Speaking in tongues, long a hallmark of Pentecostalism, is not practiced by a significant number of charismatic and Pentecostal Christians, a new 10-country survey shows.
The survey, released Thursday by the Washington-based Pew Forum on Religion and Public Life, found that experiences of divine healing of physical ailments were far more prominent for those who affiliate with the vibrant and growing segment of Christianity.
Researchers found that many Pentecostals and charismatics attend worship services where speaking in tongues and other signs of the Holy Spirit are evident. But in six of the 10 countries surveyed, at least 40 percent of Pentecostals said they never pray or speak in tongues.
"I think that the classic Pentecostal belief that speaking in tongues was the real evidence of the second baptism of the Holy Spirit is, at least in practice, not widely accepted around the world," said John Green, senior fellow at the Pew Forum and a longtime observer of religion and politics.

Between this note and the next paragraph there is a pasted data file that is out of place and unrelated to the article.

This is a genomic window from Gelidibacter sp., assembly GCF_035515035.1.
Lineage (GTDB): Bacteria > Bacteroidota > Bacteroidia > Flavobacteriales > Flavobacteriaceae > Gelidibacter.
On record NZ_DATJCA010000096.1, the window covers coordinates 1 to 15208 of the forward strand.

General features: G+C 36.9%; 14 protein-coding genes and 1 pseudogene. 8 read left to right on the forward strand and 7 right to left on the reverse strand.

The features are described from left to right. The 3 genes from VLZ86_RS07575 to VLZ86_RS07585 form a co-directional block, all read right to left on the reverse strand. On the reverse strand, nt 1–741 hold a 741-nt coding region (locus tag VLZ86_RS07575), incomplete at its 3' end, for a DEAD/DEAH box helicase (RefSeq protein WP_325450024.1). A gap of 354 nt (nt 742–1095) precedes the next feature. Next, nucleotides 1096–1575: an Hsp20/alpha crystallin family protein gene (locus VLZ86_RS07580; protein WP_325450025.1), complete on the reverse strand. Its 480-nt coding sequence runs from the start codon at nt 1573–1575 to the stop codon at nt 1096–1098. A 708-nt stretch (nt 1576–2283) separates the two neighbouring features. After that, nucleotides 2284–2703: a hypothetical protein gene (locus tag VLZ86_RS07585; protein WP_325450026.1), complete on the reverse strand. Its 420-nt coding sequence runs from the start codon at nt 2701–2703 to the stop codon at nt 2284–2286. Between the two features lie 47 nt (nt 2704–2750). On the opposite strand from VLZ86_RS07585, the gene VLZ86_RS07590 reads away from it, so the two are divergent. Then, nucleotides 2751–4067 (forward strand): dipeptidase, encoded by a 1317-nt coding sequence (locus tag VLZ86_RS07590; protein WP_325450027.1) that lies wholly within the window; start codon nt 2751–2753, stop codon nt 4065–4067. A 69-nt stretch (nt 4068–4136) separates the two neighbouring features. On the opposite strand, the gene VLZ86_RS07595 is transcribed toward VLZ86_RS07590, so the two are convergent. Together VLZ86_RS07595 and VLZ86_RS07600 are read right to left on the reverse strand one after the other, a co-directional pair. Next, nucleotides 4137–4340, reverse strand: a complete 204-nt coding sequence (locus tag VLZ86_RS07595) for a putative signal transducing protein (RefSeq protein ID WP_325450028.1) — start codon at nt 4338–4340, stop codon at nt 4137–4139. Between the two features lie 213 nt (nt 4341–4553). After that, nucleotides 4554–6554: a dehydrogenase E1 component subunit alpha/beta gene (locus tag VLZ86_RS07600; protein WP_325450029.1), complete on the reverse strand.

Luis Lugo, director of the Pew Forum, suggested that the definition of the movement as a tongues-speaking segment of Christianity may need to be revisited.
"Based on these findings, we need to rethink that considerably," he said.
Speaking in tongues has been controversial among Christians, with some thinking it is not an appropriate modern-day practice despite its use in biblical times. The Southern Baptist Convention's International Mission Board adopted a policy last year forbidding the consideration of missionary candidates who use a "private prayer language." But a trustee of one of the denomination's seminaries has requested that a "lack of consensus" on the matter be addressed in the Southern Baptists' statement of faith.
The survey used the ...1